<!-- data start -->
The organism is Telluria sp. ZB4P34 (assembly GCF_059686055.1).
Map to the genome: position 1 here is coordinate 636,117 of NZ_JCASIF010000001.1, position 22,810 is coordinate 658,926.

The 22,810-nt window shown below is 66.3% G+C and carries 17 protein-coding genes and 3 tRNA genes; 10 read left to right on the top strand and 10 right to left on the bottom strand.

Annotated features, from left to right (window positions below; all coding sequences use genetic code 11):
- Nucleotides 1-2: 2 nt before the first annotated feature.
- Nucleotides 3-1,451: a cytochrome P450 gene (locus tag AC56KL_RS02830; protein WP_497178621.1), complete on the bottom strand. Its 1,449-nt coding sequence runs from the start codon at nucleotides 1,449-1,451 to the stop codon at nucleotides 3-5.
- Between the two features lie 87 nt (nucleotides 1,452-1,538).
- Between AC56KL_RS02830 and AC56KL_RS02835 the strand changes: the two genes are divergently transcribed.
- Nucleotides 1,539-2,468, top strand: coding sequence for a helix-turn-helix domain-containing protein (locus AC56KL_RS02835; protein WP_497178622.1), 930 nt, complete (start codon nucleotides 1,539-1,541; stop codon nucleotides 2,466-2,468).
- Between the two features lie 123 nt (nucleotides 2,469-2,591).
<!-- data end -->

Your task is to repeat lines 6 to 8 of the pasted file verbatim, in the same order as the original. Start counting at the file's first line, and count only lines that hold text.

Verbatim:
- Nucleotides 3-1,451: a cytochrome P450 gene (locus tag AC56KL_RS02830; protein WP_497178621.1), complete on the bottom strand. Its 1,449-nt coding sequence runs from the start codon at nucleotides 1,449-1,451 to the stop codon at nucleotides 3-5.
- Between the two features lie 87 nt (nucleotides 1,452-1,538).
- Between AC56KL_RS02830 and AC56KL_RS02835 the strand changes: the two genes are divergently transcribed.